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Principles

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Kaz Thompson

on 29 July 2015

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Transcript of Principles

Pre - Screening, Consultations
Testing
The goals of testing are to find out the clients
current level of fitness that are Specific to their
Goals!
Pre -screening consults are great at
finding out the clients current level
of fitness, likes, dislikes, barriers and
support they require
In this process we set about to design the program, it must be tailored towards the clients SMART goals
Planning and Programming
SMART GOALS
Specific
Measurable
Attainable
Realistic
Time Frame
Specific - I want to lose 10 kilos of weight from my bum and thighs by Christmas
Measurable - How can you measure this a change in my shirt size? Actual fitness test result
Attainable - are there any barriers preventing this from happening? Injuries?
Realistic - can you climb mount Everest next week - are there the right conditions to do this.
Time frame - when, and how long - 6months ect
Progressive overload
Periodiosation
Hard days and easy days
allows the body time to recover
and grow
Diminishing returns
no matter how hard I train I cannot seem to get any improvement
Reversibility and Ceiling
Clients need variety to add spice into their training
Variety and Interference
The physiological system need variety so it can adapt and grow
If there are too many training components going on- the body cannot adapt to all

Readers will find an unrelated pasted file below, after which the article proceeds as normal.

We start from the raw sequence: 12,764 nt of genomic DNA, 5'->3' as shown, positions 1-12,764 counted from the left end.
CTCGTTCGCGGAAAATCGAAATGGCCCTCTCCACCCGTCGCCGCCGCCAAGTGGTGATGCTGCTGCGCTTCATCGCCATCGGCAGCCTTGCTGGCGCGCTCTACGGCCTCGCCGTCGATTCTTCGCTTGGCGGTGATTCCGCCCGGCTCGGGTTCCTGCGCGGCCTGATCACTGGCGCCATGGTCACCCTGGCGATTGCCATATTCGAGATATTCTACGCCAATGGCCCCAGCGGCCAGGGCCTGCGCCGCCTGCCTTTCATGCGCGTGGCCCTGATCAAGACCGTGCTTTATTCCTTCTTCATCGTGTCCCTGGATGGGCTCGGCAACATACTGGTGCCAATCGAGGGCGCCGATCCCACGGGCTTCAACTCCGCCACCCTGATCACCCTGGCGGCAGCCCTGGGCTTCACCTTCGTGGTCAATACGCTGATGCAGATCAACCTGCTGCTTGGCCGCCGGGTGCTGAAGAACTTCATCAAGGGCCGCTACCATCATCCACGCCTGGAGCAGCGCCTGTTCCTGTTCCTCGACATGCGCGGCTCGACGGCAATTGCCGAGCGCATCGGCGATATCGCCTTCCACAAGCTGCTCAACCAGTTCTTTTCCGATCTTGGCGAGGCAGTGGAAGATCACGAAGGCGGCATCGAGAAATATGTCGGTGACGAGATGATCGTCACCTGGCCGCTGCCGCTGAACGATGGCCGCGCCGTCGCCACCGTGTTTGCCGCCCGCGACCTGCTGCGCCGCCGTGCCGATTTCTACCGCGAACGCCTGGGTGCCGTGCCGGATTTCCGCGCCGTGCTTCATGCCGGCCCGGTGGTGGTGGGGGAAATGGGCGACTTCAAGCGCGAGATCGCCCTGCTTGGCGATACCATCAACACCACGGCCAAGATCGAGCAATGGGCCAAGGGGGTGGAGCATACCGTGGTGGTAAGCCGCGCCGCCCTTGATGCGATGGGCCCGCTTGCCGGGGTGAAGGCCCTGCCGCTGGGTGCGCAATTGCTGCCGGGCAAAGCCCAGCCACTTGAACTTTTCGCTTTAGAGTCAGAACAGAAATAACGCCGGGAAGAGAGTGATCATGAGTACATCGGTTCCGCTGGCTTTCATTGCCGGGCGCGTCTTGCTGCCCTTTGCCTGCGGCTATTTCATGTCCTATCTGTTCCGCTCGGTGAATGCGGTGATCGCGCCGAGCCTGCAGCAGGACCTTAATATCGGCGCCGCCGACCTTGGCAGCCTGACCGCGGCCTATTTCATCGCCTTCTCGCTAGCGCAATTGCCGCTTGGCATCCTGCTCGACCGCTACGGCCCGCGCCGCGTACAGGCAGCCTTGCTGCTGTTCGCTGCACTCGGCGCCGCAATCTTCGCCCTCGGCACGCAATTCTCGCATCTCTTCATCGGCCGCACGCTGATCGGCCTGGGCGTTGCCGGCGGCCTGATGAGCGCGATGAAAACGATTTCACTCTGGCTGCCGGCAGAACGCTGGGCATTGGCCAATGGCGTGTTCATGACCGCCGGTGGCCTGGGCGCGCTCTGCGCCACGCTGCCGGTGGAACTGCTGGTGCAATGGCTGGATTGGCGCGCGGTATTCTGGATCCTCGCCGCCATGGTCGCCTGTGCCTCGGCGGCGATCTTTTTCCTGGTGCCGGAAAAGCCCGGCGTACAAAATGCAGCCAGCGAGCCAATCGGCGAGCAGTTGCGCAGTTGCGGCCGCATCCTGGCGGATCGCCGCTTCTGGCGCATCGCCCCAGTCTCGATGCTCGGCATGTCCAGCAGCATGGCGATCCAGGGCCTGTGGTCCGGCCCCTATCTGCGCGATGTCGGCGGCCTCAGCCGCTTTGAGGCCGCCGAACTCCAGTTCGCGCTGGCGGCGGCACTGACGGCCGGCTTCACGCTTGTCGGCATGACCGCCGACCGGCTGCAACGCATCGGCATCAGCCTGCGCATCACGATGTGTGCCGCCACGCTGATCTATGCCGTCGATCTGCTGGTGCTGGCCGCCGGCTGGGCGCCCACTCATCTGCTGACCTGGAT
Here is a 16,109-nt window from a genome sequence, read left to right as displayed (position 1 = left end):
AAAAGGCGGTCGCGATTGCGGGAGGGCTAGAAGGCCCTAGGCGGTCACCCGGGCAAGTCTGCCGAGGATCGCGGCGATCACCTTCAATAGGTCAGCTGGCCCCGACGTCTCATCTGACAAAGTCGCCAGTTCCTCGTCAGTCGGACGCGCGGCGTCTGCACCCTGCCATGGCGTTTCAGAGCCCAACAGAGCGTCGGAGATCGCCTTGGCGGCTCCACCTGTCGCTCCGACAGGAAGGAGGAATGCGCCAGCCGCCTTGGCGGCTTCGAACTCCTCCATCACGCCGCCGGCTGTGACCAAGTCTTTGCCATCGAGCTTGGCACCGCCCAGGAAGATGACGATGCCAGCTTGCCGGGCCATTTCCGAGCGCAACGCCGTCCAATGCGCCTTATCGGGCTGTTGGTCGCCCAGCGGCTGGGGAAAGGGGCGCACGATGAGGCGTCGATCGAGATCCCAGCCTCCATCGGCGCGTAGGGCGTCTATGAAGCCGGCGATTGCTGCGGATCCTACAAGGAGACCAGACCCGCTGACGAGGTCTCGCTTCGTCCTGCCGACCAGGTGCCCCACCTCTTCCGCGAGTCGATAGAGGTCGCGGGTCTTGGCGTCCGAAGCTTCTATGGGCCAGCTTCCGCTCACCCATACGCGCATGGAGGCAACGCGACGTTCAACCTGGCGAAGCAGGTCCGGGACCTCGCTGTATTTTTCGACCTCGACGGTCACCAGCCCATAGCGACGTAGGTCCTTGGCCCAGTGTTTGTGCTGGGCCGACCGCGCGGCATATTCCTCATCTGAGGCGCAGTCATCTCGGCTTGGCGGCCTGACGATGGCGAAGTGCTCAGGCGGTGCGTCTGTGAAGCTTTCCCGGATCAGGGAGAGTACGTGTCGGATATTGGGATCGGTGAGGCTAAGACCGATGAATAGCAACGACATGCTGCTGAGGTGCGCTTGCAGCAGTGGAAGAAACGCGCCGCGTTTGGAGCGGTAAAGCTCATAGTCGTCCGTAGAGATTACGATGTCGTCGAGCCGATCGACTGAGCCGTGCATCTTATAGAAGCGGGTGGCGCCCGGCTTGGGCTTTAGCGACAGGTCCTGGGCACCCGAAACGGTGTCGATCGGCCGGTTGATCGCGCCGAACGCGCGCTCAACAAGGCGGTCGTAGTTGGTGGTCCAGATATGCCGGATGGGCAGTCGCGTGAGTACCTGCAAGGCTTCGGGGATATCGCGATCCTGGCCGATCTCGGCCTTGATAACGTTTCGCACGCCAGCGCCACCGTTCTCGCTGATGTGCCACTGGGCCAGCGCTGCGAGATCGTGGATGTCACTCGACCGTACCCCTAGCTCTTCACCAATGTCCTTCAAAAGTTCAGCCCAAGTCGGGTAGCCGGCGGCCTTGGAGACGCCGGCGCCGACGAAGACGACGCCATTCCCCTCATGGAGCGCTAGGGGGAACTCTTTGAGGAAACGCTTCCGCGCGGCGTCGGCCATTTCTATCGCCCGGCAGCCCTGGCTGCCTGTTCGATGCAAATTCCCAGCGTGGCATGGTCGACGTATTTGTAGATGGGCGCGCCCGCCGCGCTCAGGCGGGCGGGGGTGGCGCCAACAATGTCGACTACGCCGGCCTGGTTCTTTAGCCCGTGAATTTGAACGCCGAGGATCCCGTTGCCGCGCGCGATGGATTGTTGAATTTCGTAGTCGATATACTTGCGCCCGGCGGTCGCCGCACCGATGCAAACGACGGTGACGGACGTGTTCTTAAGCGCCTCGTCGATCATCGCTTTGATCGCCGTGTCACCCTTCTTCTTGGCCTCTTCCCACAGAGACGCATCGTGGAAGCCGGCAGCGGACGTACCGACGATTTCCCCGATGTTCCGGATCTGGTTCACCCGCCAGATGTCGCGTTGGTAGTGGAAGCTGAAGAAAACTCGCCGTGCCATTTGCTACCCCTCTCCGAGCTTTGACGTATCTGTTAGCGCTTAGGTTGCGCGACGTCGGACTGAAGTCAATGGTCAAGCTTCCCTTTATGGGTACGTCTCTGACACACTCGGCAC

Speed
endurance
hypertrophy
Power
Ill get bored if you give me the same
program every week!
weight loss
We have to know these well to prescribe exercise correctly
Summary
We can use these principles
for any athlete to joe bloggs
Understanding each cleint
is the key to success - remember
a good history + testing + planning
= Great results!!!!
Genetically you can train only to a certain point - any more improvement requires a change in FITT
kaz
Principles of Training
Specificity
Individualisation
Variety
Over load
Progressive overload
Rest
Recovery
train-ability
Frequency
Intensity
Time
Type
Principles of Training
Are essential for writing amazing programs
that are specific, individual that meets the clients
own requirements of training to succeed!!!!!!!!
specificity
Individualisation
Variety
Trainability
Rest
Recovery
Overload
Progressive overload
FITT
Interference
1. Progressive Loading (“Overload”)
Biological systems can adapt to loads that are higher than the demands of normal daily activity. Training loads must be increased gradually, however, to allow the body to adapt and to avoid injury (system failure due to overloading). Varying the type, volume, and intensity of the training load allows the body an opportunity to
recover, and to over-compensate. Loading must continue to increase incrementally as adaptation occurs, otherwise the training effect will plateau and further improvement will not occur
Adaptation
2. Adaptation
Adaptations to the demands of training occur gradually, over long periods of time. Efforts to accelerate the process may lead to injury, illness, or “over training”. Many adaptive changes reverse when training ceases. Conversely, an inadequate training load will not provide an adequate stimulus, and a compensatory response will not occur.
Specificity
Energy pathways, enzyme systems, muscle fiber types, and neuro-muscular responses adapt specifically to the type of training to which they are subjected. For example, strength training has little effect on endurance. A well-rounded training programme should contain a variety of elements (aerobic, anaerobic, speed, strength, flexibility), and involve all of the major muscle groups in